Bio: Perdita Phillips is an academic researcher. The author has an hindex of 1, co-authored 1 publications receiving 7 citations.
••14 Nov 2019
TL;DR: In this paper, a walkshop was organised to better understand the tensions around groundwater and extraction in Australia, where participants walked through a park dedicated to former coal-based infrastructures to arrive at the Lithgow mining museum.
Abstract: This article draws lessons from a walkshop organised by the authors to Lithgow, NSW, where participants walked through a park dedicated to former coal-based infrastructures to arrive at the Lithgow mining museum. The aim of the walkshop was to better understand the tensions around groundwater and extraction in Australia. This article focuses on two key elements of the walkshop: (1) First, they interrogate an attempt to engage bodily with an elemental phenomenon—groundwater—that is for the most part inaccessible to human experience. The authors thus draw on the practice of posthuman phenomenology (Neimanis) to explain how bodily attunement to our own wateriness, alongside the “proxy stories” of arts and sciences expertise, can aid in bringing groundwater into lived experience. (2) Second, they ask how walkshopping—as a coming together—can nonetheless hold onto the ambivalences, tensions, and glitches that are part of sharing space in the face of fraught issues such as mining. Here, the authors turn to Lauren Berlant’s recent writing on the commons. They suggest that their walkshop was what Berlant would call ‘training’ in living with the awkward and complicit relations of being in common. Funding acknowledgement This research was supported by the FASS (University of Sydney Faculty of Arts and Social Sciences) and Artsource Global City AIR - State Government of WA funding.
TL;DR: In what case do you like reading so much? What about the type of the wanderlust a history of walking book? The needs to read? Well, everybody has their own reason why should read some books as mentioned in this paper.
Abstract: In what case do you like reading so much? What about the type of the wanderlust a history of walking book? The needs to read? Well, everybody has their own reason why should read some books. Mostly, it will relate to their necessity to get knowledge from the book and want to read just to get entertainment. Novels, story book, and other entertaining books become so popular this day. Besides, the scientific books will also be the best reason to choose, especially for the students, teachers, doctors, businessman, and other professions who are fond of reading.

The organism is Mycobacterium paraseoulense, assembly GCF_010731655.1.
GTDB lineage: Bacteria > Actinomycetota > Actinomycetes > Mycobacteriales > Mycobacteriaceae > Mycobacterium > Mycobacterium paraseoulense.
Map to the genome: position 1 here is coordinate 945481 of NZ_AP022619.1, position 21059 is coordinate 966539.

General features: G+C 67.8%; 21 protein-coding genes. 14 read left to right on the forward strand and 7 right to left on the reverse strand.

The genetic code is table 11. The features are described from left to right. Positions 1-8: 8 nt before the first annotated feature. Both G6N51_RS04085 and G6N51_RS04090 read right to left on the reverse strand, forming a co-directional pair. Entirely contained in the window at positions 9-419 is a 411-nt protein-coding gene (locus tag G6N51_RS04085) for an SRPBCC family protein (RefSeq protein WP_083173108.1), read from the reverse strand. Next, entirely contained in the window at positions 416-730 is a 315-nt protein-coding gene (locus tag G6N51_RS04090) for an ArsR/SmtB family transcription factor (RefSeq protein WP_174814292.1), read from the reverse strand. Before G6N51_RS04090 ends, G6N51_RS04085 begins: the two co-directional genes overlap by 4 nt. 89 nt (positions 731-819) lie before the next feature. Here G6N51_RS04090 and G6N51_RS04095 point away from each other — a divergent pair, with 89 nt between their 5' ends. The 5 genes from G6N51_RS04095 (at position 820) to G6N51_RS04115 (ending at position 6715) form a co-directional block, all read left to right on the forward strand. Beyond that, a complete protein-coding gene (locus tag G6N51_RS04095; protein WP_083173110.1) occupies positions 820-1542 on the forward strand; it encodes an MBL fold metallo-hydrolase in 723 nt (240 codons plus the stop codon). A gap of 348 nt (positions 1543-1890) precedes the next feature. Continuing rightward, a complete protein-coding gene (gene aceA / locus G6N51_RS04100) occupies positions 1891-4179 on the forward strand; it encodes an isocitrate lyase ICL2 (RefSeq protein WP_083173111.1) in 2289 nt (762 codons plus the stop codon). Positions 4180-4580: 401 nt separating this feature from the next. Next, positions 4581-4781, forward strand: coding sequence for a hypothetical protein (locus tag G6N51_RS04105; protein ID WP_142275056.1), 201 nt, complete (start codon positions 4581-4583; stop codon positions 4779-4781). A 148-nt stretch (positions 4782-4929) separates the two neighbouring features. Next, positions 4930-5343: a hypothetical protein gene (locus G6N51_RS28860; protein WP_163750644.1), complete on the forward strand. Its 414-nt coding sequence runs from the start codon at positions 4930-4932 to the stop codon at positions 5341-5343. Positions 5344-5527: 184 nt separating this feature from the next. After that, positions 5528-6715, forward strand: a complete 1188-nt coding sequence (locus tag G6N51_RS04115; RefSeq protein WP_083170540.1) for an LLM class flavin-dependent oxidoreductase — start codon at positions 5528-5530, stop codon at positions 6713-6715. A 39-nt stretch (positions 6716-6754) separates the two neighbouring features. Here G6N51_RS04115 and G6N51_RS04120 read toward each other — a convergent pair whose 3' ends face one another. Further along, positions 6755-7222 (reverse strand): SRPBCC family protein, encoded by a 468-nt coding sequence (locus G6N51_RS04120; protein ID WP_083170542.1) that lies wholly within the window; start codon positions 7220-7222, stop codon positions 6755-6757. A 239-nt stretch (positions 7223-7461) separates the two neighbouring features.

01 Nov 2004
TL;DR: In this article, Morrissey looks at both spatial and locational evidence when connecting the marine economy, which has traditionally been seen as part of the peripheral economy, to urban areas.
Abstract: economy. There is also a spatial element to all of the proposed social and economic indicators recommended in the book. It is argued that the focus cannot be solely at the national level as the development of ‘national economic indicators’ are not adequate to represent a comprehensive picture and there is a need to take regional and local level into account (44). In the remaining chapters, these concerns are negotiated and suggestions given on how improvements can be made. Morrissey looks at both spatial and locational evidence when connecting the marine economy, which has ‘traditionally been seen as part of the peripheral economy’, to urban areas (70). The work of Porter (1990) is used to re-examine the idea of ‘marine clusters’ and the context within which we use them, and Morrissey looks at understanding competitiveness from a ‘collective result’ of sectors rather than ‘individual processes’ (109). The Irish Maritime and Energy Resource Cluster is used as an example to explain how appropriate methods can be used to ‘evaluate the relative strengths of the cluster’, which highlights holistic ways of dealing with the multifaceted sector (111). In the chapter ‘From National to Regional to Local: A Spatial Microsimulation Model for the Marine’ a definitive way of incorporating scale and spatial referencing into the scenario is discussed and how this might inform policy is examined. Indicators aim at bringing the focus from the national to regional to ‘local level analysis’ and supporting the importance of understanding the impact of policies not only at the macro level but also at the local level is highlighted (140). A positive of the book, is that it recognises the weaknesses within certain models and applications and that one indicator may not be enough to answer these. Each chapter builds on the next, and by the end, tools with which to deal with ‘Blue Growth’ and the ‘Blue Economy’ effectively have been gained (43). In this evolving field of research, certain approaches are not perfect but identifying these voids and determining how to rectify them can help to improve future projections about the marine sector. As there is no definition of what ‘constitutes a national marine sector’ Morrissey does a capable job of helping to define it and taking it to different levels of analysis (7). Informing policy and managing marine resources in a sustainable way are what underpin the book. Each chapter highlights how policy makers and practitioners might be able to apply the information for future application. This interdisciplinary book is of use to those who are interested in developing and supporting the marine economy in a sustainable manner.
01 Jan 2001
26 Mar 2020